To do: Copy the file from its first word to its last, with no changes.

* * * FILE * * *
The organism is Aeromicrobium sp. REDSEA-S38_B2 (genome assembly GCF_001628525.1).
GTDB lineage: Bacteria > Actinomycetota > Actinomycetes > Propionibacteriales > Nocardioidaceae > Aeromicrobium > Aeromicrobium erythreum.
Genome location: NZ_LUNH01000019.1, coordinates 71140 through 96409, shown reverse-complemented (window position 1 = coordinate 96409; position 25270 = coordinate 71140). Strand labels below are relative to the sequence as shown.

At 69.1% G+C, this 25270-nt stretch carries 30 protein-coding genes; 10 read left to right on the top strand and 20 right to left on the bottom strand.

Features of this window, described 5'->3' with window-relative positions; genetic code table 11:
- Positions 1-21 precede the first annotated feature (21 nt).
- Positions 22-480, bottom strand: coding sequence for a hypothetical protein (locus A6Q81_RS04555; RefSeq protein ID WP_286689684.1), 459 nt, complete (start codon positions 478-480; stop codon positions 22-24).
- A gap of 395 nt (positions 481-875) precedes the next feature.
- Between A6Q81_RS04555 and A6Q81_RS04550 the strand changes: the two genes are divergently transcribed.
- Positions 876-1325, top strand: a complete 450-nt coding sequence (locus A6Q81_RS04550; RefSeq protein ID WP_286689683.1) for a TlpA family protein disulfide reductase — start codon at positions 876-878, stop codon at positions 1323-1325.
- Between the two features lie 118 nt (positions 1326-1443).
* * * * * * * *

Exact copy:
The organism is Aeromicrobium sp. REDSEA-S38_B2 (genome assembly GCF_001628525.1).
GTDB lineage: Bacteria > Actinomycetota > Actinomycetes > Propionibacteriales > Nocardioidaceae > Aeromicrobium > Aeromicrobium erythreum.
Genome location: NZ_LUNH01000019.1, coordinates 71140 through 96409, shown reverse-complemented (window position 1 = coordinate 96409; position 25270 = coordinate 71140). Strand labels below are relative to the sequence as shown.

At 69.1% G+C, this 25270-nt stretch carries 30 protein-coding genes; 10 read left to right on the top strand and 20 right to left on the bottom strand.

Features of this window, described 5'->3' with window-relative positions; genetic code table 11:
- Positions 1-21 precede the first annotated feature (21 nt).
- Positions 22-480, bottom strand: coding sequence for a hypothetical protein (locus A6Q81_RS04555; RefSeq protein ID WP_286689684.1), 459 nt, complete (start codon positions 478-480; stop codon positions 22-24).
- A gap of 395 nt (positions 481-875) precedes the next feature.
- Between A6Q81_RS04555 and A6Q81_RS04550 the strand changes: the two genes are divergently transcribed.
- Positions 876-1325, top strand: a complete 450-nt coding sequence (locus A6Q81_RS04550; RefSeq protein ID WP_286689683.1) for a TlpA family protein disulfide reductase — start codon at positions 876-878, stop codon at positions 1323-1325.
- Between the two features lie 118 nt (positions 1326-1443).